School Superintendent Carol R. Johnson has recently been in discussions with the mayor and the School Committee about her need to be in Tennessee frequently to care for her ill husband, a circumstance that has raised questions about her continued tenure in her post.
“She wants to stay through the rest of the year, but who is to say? Her husband is sick,” said an official privy to discussions about her future.
Johnson, who makes $267,000 annually overseeing a department in the midst of tremendous change, has told Mayor Thomas M. Menino and School Committee chairman Michael O’Neill that she needs to spend her weekends in Memphis and possibly some additional days, depending on her husband’s health.
Johnson’s husband, Matthew, has been ill for several months, requiring some time in an intensive-care unit. At one point in the fall, John McDonough, the district’s chief financial officer, briefly stepped in as acting superintendent.
Matthew Wilder, a School Department spokesman, said Friday that Johnson has no plans to give up her job and that there have been no discussions of a resignation.
“There is no truth to the fact she is resigning,” Wilder said, addressing rumors swirling Friday that Johnson had given her notice.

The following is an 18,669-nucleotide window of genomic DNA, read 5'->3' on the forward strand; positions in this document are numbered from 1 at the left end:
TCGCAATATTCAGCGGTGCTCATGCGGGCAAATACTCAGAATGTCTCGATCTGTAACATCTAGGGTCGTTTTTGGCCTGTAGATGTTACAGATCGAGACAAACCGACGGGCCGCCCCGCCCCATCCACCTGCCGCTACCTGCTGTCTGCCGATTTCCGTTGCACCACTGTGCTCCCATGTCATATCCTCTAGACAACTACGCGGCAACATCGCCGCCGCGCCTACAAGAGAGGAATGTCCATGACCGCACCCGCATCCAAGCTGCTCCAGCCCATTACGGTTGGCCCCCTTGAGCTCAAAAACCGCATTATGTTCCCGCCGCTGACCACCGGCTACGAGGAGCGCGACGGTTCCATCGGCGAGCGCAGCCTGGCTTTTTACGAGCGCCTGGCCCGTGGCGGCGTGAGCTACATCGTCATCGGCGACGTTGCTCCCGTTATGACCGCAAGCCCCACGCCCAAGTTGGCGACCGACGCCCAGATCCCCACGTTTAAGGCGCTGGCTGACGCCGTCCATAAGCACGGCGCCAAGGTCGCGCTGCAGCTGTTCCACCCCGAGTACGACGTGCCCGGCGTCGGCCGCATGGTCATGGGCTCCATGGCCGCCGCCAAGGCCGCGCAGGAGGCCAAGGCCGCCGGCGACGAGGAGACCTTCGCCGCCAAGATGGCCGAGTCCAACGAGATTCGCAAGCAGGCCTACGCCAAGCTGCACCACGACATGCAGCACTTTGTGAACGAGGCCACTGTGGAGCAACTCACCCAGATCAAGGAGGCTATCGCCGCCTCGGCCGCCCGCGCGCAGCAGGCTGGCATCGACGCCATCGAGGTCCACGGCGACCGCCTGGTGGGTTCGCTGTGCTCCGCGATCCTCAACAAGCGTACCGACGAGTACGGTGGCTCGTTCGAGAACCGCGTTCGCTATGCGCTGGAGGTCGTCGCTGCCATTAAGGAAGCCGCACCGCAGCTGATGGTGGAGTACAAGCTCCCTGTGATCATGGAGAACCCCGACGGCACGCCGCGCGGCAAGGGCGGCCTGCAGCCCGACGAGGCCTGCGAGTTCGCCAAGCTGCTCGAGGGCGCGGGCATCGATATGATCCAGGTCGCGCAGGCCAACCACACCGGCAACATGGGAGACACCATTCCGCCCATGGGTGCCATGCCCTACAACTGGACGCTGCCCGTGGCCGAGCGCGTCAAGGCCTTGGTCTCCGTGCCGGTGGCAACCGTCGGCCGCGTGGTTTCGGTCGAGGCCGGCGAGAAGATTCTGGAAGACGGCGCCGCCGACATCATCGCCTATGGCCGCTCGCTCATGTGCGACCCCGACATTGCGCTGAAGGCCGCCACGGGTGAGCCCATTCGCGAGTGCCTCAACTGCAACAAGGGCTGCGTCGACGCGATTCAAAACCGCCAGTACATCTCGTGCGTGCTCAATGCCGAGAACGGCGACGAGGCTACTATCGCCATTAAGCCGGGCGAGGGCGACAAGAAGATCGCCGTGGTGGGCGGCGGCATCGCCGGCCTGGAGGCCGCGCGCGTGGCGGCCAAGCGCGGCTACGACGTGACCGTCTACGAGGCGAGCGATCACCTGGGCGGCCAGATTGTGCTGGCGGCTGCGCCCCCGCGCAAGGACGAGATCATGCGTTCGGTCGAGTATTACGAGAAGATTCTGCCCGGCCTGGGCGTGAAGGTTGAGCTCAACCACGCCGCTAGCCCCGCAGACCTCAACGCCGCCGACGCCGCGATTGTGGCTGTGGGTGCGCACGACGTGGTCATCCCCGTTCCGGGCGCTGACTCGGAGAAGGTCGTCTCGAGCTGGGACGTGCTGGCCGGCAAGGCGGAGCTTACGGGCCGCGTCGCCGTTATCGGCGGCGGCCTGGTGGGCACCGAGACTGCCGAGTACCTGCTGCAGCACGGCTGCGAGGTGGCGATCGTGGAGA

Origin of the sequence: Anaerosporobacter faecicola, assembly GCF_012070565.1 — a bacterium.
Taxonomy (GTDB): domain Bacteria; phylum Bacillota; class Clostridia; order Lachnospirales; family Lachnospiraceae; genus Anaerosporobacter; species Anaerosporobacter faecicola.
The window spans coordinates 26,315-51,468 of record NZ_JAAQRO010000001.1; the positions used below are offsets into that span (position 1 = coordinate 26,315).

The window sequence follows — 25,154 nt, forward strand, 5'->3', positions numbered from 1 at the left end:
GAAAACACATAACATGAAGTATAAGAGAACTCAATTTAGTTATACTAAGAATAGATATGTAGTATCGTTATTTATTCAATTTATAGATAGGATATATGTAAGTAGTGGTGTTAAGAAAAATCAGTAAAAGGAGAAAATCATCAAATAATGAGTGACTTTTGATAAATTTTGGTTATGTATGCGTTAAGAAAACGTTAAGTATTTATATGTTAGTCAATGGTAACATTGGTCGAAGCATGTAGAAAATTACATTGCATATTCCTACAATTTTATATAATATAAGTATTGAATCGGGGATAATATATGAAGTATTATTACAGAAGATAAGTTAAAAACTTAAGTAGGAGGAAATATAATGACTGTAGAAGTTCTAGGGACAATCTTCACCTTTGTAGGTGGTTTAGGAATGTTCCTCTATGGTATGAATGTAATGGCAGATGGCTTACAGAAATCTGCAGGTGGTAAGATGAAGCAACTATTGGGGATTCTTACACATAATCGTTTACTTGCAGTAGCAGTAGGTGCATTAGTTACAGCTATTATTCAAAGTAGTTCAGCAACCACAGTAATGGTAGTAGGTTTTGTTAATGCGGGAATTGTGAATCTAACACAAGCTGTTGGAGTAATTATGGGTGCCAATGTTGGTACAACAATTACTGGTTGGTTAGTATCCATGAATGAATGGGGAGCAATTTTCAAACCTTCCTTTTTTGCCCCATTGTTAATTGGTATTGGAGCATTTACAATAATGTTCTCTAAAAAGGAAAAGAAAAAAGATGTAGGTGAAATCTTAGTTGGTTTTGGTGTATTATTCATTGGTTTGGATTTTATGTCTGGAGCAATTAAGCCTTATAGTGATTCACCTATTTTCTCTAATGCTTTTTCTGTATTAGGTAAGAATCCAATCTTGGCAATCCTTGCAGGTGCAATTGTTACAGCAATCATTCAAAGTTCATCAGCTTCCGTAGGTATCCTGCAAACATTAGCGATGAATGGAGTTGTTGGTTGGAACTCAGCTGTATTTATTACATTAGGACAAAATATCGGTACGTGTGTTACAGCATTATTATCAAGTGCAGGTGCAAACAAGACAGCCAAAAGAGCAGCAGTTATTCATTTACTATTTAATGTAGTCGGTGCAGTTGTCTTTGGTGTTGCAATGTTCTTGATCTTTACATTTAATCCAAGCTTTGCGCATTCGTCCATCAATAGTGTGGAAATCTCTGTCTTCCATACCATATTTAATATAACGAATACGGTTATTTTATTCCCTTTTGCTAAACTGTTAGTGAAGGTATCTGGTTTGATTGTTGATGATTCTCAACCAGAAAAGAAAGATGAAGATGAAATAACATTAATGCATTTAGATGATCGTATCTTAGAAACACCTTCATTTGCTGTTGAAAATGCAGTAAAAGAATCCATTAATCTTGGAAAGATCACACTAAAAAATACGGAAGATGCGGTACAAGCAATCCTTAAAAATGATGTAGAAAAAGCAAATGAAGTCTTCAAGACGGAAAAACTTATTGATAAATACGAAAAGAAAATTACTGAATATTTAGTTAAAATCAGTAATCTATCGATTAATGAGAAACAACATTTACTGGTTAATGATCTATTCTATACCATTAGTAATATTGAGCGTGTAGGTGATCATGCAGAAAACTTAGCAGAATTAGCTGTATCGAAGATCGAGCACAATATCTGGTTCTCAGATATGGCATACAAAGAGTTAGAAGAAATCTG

“Anything beyond that would be pure speculation at this point,” he said.
Wilder also said there has been no talk about a formal leave of absence. “She did talk to the mayor about taking more time off than usual,” he said.
The official said Johnson is committed to staying in Boston while the School Department formulates a plan to overhaul how it assigns students to schools.
Work on that effort appears to be nearing the finish line. School officials presented three proposals last month to change the system to an external advisory committee. The panel was appointed by the mayor to weigh different options.
That committee could vote on recommendations this month. Johnson would then need to present the recommendations to the School Committee for a final vote, a process that would require at least two School Committee meetings and potentially some public forums.
It is unclear when the School Committee would have time to deliberate and vote on those recommendations, because it will probably be juggling another major task at the same time: On Wednesday night, Johnson will be presenting her proposed budget for the next school year.
The budget presentation will kick off a series of public hearings the School Committee will hold over the next few weeks that is expected to culminate with a final vote at the end of March.
Wilder said the School Committee and the mayor understand Johnson’s predicament.
“Family for everyone comes first,” Wilder said. “She is faced with a challenge with her husband who is in Memphis and her work being here.”